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Chapter 15 — Robot Learning

Jan Peters, Daniel D. Lee, Jens Kober, Duy Nguyen-Tuong, J. Andrew Bagnell and Stefan Schaal

Machine learning offers to robotics a framework and set of tools for the design of sophisticated and hard-to-engineer behaviors; conversely, the challenges of robotic problems provide both inspiration, impact, and validation for developments in robot learning. The relationship between disciplines has sufficient promise to be likened to that between physics and mathematics. In this chapter, we attempt to strengthen the links between the two research communities by providing a survey of work in robot learning for learning control and behavior generation in robots. We highlight both key challenges in robot learning as well as notable successes. We discuss how contributions tamed the complexity of the domain and study the role of algorithms, representations, and prior knowledge in achieving these successes. As a result, a particular focus of our chapter lies on model learning for control and robot reinforcement learning. We demonstrate how machine learning approaches may be profitably applied, and we note throughout open questions and the tremendous potential for future research.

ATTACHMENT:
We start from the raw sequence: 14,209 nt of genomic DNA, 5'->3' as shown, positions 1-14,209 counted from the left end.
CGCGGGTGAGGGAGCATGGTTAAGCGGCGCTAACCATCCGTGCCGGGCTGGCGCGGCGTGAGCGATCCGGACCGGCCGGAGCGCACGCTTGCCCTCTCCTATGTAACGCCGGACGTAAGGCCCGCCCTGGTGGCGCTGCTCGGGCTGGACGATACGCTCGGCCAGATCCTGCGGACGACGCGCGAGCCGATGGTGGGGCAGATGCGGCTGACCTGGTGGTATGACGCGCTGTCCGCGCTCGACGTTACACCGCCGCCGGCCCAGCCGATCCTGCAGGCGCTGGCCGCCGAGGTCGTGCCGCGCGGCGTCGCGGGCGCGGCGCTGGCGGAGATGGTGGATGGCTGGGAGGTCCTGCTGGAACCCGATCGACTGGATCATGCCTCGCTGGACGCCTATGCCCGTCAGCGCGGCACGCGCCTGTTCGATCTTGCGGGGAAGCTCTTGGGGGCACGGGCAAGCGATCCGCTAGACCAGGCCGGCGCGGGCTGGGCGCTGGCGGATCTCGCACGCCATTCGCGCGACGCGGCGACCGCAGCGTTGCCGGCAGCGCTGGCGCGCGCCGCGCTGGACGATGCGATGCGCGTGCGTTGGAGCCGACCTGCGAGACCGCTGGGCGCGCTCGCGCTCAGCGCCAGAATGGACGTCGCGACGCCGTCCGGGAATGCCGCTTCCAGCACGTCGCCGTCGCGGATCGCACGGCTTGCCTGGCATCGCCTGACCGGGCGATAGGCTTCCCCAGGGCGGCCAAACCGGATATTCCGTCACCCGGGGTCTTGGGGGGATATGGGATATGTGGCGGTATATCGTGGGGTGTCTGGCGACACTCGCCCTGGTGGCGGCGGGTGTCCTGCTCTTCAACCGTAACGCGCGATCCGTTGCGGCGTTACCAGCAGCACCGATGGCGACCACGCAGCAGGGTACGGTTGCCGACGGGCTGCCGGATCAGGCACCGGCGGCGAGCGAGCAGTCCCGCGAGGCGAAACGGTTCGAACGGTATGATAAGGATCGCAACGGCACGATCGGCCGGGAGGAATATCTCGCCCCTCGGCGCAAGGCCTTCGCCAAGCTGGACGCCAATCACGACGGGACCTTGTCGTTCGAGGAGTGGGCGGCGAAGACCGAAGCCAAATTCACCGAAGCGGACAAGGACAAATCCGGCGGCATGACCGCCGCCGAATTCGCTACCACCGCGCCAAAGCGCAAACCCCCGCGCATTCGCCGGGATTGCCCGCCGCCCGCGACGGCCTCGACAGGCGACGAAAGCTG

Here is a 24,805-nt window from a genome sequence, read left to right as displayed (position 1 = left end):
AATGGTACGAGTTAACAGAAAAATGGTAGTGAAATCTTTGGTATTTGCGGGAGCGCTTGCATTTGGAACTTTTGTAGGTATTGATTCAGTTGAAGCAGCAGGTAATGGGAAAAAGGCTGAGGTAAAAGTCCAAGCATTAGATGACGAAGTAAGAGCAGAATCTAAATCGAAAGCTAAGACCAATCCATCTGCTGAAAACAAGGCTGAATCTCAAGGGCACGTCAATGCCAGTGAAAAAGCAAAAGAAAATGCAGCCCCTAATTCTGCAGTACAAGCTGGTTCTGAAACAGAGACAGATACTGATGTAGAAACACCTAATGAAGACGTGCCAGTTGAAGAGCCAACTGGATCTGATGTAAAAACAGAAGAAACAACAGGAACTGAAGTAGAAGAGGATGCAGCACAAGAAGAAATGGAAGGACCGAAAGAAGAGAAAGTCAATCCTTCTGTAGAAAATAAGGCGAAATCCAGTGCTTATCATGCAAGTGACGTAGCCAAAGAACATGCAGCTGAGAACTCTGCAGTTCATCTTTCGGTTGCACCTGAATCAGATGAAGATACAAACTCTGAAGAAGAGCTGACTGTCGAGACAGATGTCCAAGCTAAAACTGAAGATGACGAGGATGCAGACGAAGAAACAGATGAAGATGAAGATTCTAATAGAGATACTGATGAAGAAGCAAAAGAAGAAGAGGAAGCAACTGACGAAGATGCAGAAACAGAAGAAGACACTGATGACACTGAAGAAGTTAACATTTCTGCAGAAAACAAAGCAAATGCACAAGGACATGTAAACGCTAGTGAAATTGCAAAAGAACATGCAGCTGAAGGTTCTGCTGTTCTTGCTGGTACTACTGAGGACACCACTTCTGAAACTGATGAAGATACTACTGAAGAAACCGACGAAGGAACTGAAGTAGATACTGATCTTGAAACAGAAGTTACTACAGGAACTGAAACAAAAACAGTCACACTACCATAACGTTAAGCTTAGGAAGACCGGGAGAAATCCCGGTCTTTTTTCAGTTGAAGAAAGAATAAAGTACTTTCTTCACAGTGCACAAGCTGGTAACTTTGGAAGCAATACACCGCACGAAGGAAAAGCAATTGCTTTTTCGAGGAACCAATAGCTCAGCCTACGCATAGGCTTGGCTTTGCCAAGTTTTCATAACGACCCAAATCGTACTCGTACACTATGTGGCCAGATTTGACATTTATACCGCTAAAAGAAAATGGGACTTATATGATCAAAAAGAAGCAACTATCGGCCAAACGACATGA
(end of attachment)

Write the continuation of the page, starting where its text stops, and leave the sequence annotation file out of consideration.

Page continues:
Learning motor primitives

Author  Jens Kober, Jan Peters

Video ID : 355

The video shows recent success in robot learning for two basic motor tasks, namely, ball-in-a-cup and ball paddling. The video illustrates Section 15.3.5 -- Policy Search, of the Springer Handbook of Robotics, 2nd edn (2016). Reference: J. Kober, J. Peters: Imitation and reinforcement learning - Practical algorithms for motor primitive learning in robotics, IEEE Robot. Autom. Mag. 17(2), 55-62 (2010)

Chapter 27 — Micro-/Nanorobots

Bradley J. Nelson, Lixin Dong and Fumihito Arai

The field of microrobotics covers the robotic manipulation of objects with dimensions in the millimeter to micron range as well as the design and fabrication of autonomous robotic agents that fall within this size range. Nanorobotics is defined in the same way only for dimensions smaller than a micron. With the ability to position and orient objects with micron- and nanometer-scale dimensions, manipulation at each of these scales is a promising way to enable the assembly of micro- and nanosystems, including micro- and nanorobots.